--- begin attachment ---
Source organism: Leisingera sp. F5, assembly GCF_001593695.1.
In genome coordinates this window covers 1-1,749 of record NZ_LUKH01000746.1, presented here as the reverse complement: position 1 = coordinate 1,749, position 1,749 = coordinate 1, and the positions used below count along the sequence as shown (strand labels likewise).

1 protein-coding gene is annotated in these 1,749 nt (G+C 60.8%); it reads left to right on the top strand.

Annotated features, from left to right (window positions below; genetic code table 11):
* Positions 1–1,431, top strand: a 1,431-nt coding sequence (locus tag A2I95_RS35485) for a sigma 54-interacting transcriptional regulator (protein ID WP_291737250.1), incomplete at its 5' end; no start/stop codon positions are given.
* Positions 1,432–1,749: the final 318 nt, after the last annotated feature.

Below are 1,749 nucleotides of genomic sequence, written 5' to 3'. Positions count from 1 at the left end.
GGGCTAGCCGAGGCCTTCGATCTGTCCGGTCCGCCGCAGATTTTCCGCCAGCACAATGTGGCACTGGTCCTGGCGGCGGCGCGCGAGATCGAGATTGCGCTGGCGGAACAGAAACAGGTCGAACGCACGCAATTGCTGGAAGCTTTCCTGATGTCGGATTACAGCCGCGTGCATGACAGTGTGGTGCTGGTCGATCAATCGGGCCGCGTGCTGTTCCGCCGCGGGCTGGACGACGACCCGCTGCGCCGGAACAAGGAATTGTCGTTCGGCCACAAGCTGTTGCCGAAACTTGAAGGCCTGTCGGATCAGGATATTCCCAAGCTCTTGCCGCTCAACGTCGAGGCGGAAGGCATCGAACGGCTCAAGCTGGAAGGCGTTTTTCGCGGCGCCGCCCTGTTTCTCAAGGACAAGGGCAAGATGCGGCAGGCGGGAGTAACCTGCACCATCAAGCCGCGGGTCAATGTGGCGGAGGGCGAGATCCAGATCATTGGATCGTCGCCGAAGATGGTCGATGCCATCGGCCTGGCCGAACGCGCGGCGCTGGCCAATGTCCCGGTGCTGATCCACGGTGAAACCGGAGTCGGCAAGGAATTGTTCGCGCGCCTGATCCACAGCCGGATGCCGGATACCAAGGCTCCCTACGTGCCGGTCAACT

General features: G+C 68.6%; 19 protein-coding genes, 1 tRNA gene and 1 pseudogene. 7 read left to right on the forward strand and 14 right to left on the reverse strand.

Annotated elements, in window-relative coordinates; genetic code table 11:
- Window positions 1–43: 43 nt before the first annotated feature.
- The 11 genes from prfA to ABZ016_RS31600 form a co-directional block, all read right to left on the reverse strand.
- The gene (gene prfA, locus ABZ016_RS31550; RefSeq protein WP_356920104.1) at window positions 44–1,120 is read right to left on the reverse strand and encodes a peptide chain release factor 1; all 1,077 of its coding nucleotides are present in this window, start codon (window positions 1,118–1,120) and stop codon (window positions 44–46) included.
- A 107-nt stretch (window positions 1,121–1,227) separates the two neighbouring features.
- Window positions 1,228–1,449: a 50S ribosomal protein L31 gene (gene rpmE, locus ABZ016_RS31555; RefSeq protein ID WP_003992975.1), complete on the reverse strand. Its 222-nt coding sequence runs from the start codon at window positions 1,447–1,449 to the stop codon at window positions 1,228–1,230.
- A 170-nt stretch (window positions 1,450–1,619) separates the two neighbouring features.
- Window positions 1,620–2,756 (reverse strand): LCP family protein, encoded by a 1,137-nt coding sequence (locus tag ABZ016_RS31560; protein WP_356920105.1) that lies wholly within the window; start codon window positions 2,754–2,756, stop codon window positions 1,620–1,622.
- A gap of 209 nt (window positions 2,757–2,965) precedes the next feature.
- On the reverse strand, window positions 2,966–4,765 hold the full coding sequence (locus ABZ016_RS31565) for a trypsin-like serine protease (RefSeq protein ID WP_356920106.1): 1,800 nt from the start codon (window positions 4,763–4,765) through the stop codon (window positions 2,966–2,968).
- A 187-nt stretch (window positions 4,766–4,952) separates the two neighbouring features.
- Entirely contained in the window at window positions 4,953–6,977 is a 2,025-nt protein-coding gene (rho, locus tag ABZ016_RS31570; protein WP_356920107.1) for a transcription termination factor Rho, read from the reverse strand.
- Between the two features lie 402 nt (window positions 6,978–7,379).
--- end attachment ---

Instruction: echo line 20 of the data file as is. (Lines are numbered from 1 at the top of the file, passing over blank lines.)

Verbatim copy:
- A 187-nt stretch (window positions 4,766–4,952) separates the two neighbouring features.